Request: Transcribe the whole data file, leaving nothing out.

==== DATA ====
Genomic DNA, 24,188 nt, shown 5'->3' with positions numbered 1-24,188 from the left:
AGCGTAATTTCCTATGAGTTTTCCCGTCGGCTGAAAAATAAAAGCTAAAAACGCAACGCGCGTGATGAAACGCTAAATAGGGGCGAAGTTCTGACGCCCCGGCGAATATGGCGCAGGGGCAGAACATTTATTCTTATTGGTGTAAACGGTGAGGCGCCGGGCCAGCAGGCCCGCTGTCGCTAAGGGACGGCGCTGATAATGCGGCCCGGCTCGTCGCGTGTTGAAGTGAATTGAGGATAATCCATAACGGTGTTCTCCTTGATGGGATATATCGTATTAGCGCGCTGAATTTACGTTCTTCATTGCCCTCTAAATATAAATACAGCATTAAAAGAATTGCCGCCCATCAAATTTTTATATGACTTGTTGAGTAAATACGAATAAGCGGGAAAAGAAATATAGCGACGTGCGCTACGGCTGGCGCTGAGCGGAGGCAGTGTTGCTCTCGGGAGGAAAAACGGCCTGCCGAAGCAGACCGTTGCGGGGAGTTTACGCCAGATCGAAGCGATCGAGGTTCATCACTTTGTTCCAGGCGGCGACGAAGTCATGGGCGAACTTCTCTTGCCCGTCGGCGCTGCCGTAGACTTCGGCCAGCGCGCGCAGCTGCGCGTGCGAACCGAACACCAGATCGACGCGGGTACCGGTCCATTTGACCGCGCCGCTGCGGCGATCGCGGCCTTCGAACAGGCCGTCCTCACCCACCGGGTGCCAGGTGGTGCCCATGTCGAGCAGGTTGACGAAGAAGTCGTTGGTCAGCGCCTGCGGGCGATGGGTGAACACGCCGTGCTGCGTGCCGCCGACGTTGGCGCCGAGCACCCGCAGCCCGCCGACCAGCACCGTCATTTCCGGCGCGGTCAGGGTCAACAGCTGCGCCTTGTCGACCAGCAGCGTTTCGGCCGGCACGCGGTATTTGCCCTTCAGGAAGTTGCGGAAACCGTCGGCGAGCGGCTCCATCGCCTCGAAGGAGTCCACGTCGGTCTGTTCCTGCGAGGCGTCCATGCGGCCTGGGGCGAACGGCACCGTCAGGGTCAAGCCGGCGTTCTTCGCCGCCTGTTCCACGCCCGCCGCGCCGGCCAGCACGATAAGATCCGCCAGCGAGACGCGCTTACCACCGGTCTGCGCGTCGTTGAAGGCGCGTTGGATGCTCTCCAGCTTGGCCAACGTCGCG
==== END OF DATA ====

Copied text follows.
Genomic DNA, 24,188 nt, shown 5'->3' with positions numbered 1-24,188 from the left:
AGCGTAATTTCCTATGAGTTTTCCCGTCGGCTGAAAAATAAAAGCTAAAAACGCAACGCGCGTGATGAAACGCTAAATAGGGGCGAAGTTCTGACGCCCCGGCGAATATGGCGCAGGGGCAGAACATTTATTCTTATTGGTGTAAACGGTGAGGCGCCGGGCCAGCAGGCCCGCTGTCGCTAAGGGACGGCGCTGATAATGCGGCCCGGCTCGTCGCGTGTTGAAGTGAATTGAGGATAATCCATAACGGTGTTCTCCTTGATGGGATATATCGTATTAGCGCGCTGAATTTACGTTCTTCATTGCCCTCTAAATATAAATACAGCATTAAAAGAATTGCCGCCCATCAAATTTTTATATGACTTGTTGAGTAAATACGAATAAGCGGGAAAAGAAATATAGCGACGTGCGCTACGGCTGGCGCTGAGCGGAGGCAGTGTTGCTCTCGGGAGGAAAAACGGCCTGCCGAAGCAGACCGTTGCGGGGAGTTTACGCCAGATCGAAGCGATCGAGGTTCATCACTTTGTTCCAGGCGGCGACGAAGTCATGGGCGAACTTCTCTTGCCCGTCGGCGCTGCCGTAGACTTCGGCCAGCGCGCGCAGCTGCGCGTGCGAACCGAACACCAGATCGACGCGGGTACCGGTCCATTTGACCGCGCCGCTGCGGCGATCGCGGCCTTCGAACAGGCCGTCCTCACCCACCGGGTGCCAGGTGGTGCCCATGTCGAGCAGGTTGACGAAGAAGTCGTTGGTCAGCGCCTGCGGGCGATGGGTGAACACGCCGTGCTGCGTGCCGCCGACGTTGGCGCCGAGCACCCGCAGCCCGCCGACCAGCACCGTCATTTCCGGCGCGGTCAGGGTCAACAGCTGCGCCTTGTCGACCAGCAGCGTTTCGGCCGGCACGCGGTATTTGCCCTTCAGGAAGTTGCGGAAACCGTCGGCGAGCGGCTCCATCGCCTCGAAGGAGTCCACGTCGGTCTGTTCCTGCGAGGCGTCCATGCGGCCTGGGGCGAACGGCACCGTCAGGGTCAAGCCGGCGTTCTTCGCCGCCTGTTCCACGCCCGCCGCGCCGGCCAGCACGATAAGATCCGCCAGCGAGACGCGCTTACCACCGGTCTGCGCGTCGTTGAAGGCGCGTTGGATGCTCTCCAGCTTGGCCAACGTCGCG